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Bridging between bioactive and biomimicking materials : cascade reactions in catalytic compartments

Belluati, Andrea. Bridging between bioactive and biomimicking materials : cascade reactions in catalytic compartments. 2020, Doctoral Thesis, University of Basel, Faculty of Science.

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Official URL: http://edoc.unibas.ch/diss/DissB_13684

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Abstract

Based on the theme of this thesis, Chapter 1 introduces the concept cells as the paramount example of compartmentalization in nature and the use of polymeric assemblies encapsulating enzymes as mimics. It then proceeds to discuss the principles behind self-assembly of polymers and applications of such systems.
Building on that, Chapter 2 states the aim of the thesis, delineating its background and the vision that lead to a coherent research process. For this thesis, vesicular polymeric compartments composed of the triblock copolymer PMOXA-b-PDMS-b-PMOXA were produced, harbouring various proteins in their lumen and membranes, for catalysis and membrane permeabilization.
In a first step, I contributed to the development of multicompartment cell mimics, micrometer-sized polymeric vesicles that behave like cells in their internal organization and segregation, triggered environmental responses and architectural plasticity. In Chapter 3, such assemblies are able to sense the redox potential of the exterior and, with a cascade resembling receptor-mediated pathways in cells, activate responses ranging from enzymatic activity to selective permeability and cytoskeleton reorganization.
In Chapter 4 and 5, the polymeric vesicles were “shrunk” to diameters of 200 nm and less, to work on biological settings, using sizes smaller than cells for future biomedical applications, with binary mixture of vesicles encapsulating a single type of enzyme. They lost their internal compartmentalization but gained a more intimate relationship with living matter, acting first as cell models, then as symbionts to detoxify the cell medium from uric acid (Chapter4.1) and finally as artificial organelles to study the effect of the overproduction of the signaling molecule cGMP through an already-present cascade (5.1). These two studies shed light not only on the general behavior of binary cascades at the nanoscale, but also on technological limitations of such system, that is the difficult transmembrane diffusion through the porin OmpF, and the effect of distance.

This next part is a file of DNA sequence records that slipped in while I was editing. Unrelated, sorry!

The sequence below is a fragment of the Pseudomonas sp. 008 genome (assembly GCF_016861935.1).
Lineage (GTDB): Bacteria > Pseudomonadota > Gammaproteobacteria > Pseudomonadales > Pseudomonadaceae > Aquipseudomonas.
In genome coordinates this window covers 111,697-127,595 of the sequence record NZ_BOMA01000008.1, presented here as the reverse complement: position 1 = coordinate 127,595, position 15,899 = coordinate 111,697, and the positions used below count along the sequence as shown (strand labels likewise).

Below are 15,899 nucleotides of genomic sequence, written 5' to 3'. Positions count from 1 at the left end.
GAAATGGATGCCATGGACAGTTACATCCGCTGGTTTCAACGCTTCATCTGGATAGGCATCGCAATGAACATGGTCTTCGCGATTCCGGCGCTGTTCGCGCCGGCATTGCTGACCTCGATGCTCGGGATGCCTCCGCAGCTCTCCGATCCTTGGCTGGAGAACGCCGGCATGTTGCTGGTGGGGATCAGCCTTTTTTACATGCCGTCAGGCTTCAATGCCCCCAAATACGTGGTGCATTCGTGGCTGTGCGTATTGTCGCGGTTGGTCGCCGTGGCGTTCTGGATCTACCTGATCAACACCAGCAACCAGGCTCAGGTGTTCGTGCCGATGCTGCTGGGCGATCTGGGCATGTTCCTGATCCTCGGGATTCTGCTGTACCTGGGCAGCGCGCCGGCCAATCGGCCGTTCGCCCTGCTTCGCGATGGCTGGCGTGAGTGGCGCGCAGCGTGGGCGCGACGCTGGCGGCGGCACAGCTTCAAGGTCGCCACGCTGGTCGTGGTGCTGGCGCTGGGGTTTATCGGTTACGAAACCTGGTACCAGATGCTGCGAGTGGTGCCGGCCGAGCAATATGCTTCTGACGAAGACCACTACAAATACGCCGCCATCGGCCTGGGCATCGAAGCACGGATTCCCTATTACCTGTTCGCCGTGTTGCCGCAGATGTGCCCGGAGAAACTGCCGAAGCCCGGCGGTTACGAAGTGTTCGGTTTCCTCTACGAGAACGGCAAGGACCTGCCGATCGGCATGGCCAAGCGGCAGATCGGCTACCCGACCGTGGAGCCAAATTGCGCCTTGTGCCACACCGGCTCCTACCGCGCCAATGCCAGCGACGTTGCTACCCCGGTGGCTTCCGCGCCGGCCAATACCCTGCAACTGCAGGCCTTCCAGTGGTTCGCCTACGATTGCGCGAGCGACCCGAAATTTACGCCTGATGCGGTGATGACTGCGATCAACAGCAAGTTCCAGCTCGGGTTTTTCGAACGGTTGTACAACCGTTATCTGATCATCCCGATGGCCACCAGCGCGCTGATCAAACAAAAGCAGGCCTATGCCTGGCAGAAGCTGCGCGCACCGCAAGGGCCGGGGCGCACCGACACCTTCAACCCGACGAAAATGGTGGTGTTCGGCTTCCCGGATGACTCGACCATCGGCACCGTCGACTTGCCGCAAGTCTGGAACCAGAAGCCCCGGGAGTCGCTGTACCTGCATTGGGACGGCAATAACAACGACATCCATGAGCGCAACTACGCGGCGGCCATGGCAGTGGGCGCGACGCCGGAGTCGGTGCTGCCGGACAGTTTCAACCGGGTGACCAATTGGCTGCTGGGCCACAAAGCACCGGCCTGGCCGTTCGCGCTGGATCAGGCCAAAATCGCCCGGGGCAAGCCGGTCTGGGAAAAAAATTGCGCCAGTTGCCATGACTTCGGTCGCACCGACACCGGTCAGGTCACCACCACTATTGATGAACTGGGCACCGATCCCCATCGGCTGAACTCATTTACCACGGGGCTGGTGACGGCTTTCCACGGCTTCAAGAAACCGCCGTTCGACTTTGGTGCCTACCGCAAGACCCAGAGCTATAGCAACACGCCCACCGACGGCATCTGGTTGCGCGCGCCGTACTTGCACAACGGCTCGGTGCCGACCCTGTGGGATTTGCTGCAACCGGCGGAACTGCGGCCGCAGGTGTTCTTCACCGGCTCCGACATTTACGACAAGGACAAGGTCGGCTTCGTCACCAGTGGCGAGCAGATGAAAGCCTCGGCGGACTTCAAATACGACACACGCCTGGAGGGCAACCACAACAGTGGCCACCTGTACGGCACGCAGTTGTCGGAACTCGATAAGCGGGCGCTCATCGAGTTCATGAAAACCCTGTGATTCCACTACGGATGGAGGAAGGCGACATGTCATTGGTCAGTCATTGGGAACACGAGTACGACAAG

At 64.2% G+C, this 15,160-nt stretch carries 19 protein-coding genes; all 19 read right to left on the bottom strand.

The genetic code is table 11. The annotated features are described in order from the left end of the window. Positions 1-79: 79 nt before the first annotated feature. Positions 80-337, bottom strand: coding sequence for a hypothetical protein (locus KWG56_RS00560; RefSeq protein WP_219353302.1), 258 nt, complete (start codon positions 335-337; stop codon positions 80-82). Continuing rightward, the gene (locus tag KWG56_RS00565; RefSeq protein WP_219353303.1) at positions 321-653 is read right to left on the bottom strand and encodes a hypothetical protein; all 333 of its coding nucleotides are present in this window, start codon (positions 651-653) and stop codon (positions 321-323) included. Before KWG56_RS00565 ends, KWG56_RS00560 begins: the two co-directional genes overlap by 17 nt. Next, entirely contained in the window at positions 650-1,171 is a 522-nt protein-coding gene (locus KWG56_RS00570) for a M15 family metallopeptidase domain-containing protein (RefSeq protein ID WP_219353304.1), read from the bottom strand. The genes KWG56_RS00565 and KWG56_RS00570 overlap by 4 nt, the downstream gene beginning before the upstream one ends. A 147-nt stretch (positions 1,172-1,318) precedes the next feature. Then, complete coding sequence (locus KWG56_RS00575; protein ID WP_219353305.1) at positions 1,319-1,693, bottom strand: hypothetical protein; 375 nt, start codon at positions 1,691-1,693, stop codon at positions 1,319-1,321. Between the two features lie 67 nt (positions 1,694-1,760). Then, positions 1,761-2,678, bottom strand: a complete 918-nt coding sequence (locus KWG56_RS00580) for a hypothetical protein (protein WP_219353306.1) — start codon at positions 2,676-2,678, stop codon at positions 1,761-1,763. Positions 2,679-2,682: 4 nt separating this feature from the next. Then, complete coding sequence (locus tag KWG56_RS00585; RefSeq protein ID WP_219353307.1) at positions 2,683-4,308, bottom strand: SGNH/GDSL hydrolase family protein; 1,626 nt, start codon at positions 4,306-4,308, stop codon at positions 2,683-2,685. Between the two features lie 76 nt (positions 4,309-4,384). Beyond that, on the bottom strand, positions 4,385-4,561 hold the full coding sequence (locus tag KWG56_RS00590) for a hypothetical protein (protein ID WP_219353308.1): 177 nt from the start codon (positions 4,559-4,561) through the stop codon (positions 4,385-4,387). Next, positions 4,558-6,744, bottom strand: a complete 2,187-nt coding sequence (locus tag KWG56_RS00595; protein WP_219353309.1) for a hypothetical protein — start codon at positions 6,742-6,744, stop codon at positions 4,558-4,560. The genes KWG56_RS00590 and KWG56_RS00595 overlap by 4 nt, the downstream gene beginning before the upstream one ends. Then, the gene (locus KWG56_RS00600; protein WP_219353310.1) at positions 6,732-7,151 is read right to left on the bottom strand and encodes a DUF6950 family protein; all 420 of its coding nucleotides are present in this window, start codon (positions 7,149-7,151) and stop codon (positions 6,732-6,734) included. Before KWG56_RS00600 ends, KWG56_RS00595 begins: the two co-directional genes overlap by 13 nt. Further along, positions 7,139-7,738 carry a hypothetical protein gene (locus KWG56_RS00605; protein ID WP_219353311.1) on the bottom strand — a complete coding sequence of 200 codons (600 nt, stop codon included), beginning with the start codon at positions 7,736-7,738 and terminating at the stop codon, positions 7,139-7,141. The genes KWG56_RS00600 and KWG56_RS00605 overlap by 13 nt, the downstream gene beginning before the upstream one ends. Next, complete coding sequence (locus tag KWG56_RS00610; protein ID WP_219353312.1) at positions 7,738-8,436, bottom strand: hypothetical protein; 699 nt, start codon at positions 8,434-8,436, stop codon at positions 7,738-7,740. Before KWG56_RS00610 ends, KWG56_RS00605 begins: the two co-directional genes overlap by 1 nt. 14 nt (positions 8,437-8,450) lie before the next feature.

To solve the first matter, we studied melittin as a replacement for OmpF. The pore-forming peptide was studied in its interaction with PMOXA-b-PDMS-b-PMOXA membranes (Chapter 6), and we determine the parameters governing their interaction, both from the polymer (stiffness, length, chain dispersity, roughness), from the geometry of the assembly (curvature) and its stability when it interacts with the peptide. A kind of catalytically active polymeric vesicles was produced to prove melittin’s functionality.
To solve the problem of substrate diffusion, we designed clusters of catalytic vesicles, tethered via complementary DNA strands, and permeabilized by melittin. Enzymes part of the same cascade were in close proximity, below 20 nm, leading to a net gain in reaction efficiency when compared to the same unclustered conditions. Additionally, the DNA clusters adhered to the surface of lung cells, suggesting a future as targeted delivery. The conclusions of Chapter 8 summarize the results of this work and suggest the future outlook for research in this field, whereas Chapter 9 lists all the materials and methods used.
Advisors:Palivan, Cornelia G. and Isa, Lucio
Faculties and Departments:05 Faculty of Science > Departement Chemie > Chemie > Physikalische Chemie (Palivan)
UniBasel Contributors:Belluati, Andrea
Item Type:Thesis
Thesis Subtype:Doctoral Thesis
Thesis no:13684
Thesis status:Complete
Number of Pages:1 Online-Ressource (185 Seiten)
Language:English
Identification Number:
Last Modified:20 Aug 2020 04:30
Deposited On:19 Aug 2020 12:22

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